This seems to be just what was missing from his account of ethical deliberation, reviewed in Kantian Maxims. It seems to me that the emergent synthesis of a unity of apperception must also involve something like this free play, and that ethical judgment should be considered as involving a whole unity of apperception. (See also Beauty, Deautomatization; Kant and Foundationalism; Kant’s Recovery of Ends; Truth, Beauty; Interpretation.)

Alongside the autonomy of reason, the notion of free play also seems to me to add a resource for nonvoluntarist readings of Kantian freedom.

Beauty, Deautomatization

The 20th century Russian Formalist literary theorist Viktor Shklovsky said that art is the deautomatization of perception. At first this seems a specialized perspective best suited to various kinds of modern art, but on deeper reflection it may apply more broadly. Most traditional art, whether representational or pattern-based, is grounded in some kind of nonordinary perception or apprehension of things.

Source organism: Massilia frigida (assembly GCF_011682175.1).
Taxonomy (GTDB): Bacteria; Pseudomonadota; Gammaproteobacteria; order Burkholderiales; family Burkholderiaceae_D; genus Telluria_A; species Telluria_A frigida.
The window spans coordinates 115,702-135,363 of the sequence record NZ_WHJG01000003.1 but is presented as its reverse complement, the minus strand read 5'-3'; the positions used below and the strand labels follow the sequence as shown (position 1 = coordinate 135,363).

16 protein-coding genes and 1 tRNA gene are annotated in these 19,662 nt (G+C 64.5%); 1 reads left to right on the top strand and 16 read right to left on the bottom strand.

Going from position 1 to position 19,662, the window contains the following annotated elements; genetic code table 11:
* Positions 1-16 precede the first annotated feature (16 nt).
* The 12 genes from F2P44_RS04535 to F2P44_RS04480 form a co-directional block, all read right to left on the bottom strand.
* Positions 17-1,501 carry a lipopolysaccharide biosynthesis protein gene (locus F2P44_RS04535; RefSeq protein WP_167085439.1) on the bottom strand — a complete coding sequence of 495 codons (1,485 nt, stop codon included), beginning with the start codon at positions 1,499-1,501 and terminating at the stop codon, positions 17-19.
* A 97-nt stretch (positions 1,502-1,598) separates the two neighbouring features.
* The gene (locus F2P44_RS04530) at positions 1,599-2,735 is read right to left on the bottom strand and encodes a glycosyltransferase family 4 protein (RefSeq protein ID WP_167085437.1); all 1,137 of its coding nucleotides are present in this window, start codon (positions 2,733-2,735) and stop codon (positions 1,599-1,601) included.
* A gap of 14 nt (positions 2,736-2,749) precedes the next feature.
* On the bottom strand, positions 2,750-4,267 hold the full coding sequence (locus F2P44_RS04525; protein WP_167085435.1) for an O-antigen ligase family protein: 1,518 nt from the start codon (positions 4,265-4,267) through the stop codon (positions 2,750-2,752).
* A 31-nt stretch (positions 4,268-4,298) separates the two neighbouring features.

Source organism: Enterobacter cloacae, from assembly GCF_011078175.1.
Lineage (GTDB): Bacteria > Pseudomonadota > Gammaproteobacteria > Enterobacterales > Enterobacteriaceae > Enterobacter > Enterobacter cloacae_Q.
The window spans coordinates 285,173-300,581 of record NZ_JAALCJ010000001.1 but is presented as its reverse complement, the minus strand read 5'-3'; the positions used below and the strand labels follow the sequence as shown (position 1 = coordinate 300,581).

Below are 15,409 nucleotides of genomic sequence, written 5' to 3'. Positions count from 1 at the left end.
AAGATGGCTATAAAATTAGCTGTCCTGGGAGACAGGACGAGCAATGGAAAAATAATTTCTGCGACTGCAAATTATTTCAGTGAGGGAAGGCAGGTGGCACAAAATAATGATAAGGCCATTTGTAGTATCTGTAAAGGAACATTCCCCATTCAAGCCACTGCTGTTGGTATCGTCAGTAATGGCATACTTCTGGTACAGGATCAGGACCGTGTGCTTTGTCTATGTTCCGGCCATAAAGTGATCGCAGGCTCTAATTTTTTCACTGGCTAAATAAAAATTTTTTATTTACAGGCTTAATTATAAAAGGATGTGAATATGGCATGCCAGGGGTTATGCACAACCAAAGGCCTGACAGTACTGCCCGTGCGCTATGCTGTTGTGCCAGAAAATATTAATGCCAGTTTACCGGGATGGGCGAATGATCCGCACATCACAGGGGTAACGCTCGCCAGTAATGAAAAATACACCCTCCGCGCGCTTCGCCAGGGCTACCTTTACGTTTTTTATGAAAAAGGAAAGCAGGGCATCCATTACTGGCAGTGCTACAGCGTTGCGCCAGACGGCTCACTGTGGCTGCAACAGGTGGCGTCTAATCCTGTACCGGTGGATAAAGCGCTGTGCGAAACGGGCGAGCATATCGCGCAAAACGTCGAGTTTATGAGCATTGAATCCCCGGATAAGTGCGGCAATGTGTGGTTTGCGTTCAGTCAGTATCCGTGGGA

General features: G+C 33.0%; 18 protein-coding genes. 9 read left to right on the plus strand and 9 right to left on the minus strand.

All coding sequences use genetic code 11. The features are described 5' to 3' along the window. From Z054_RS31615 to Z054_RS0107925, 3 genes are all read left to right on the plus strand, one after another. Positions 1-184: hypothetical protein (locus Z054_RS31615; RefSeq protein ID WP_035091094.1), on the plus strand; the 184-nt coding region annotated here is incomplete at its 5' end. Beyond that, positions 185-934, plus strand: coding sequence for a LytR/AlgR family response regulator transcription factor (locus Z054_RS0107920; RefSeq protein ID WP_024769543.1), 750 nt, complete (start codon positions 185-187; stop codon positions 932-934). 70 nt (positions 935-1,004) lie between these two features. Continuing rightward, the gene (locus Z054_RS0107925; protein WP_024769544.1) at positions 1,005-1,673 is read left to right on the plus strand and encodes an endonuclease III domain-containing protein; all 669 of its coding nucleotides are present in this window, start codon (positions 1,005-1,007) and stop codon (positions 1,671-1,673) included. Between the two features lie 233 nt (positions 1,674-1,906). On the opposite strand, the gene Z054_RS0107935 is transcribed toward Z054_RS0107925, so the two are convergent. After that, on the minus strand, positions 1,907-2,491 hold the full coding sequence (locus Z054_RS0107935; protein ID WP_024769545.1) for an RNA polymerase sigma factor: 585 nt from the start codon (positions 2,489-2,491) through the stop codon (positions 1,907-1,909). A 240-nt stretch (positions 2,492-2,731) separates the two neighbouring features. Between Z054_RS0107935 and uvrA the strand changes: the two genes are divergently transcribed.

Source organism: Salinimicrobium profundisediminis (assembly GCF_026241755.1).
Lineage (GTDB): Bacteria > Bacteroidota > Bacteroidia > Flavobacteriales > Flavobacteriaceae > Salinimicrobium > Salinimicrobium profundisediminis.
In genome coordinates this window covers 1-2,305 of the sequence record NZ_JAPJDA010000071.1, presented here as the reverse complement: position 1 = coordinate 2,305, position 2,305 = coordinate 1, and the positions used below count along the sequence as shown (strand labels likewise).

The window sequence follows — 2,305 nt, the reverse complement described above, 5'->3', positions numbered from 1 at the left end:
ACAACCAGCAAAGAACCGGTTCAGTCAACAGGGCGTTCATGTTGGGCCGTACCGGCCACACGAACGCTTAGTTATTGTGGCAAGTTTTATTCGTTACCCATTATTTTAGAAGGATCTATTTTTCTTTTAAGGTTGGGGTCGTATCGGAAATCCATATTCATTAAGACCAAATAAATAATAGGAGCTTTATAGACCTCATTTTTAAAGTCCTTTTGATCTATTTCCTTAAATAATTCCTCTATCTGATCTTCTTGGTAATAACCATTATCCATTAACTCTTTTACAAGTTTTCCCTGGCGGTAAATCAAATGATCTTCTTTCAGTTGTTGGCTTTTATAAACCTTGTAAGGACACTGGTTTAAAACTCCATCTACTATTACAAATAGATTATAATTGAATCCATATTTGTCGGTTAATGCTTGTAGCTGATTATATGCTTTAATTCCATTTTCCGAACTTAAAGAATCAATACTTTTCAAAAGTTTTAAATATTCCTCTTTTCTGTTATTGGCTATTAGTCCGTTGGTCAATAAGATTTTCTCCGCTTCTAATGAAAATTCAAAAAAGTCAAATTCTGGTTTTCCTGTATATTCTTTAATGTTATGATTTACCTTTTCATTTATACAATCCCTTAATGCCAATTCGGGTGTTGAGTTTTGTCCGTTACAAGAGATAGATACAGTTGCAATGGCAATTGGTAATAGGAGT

Kant in the Critique of Judgment talks about the sense of beauty as a kind of feeling of pleasure that is disinterested, in the sense of not being determined by impulse. He says it is even our duty to regard beauty as the “special symbol” of morality. For Kant, a moral will is grounded in deautomatization of action. It makes sense that this would be supported by deautomatizations of perception. Sensitivity to Kantian beauty also helps reinforce the acquired emotional intelligence that grounds ethical development. (See also Freedom Through Deliberation?)

Truth, Beauty

In my very first post here, I mentioned a reversal of order of precedence in my own top-level view of things. An always ongoing quest for better understanding of things large and small, combined with intuitive sympathy or empathy for others, used to seem to come first. (Such “understanding” would not be the univocal representational Understanding that Hegel talked about, but something broader and more open-endedly interpretive.) Ethics would thus have basically taken care of itself, and would at most have been a matter of working out details.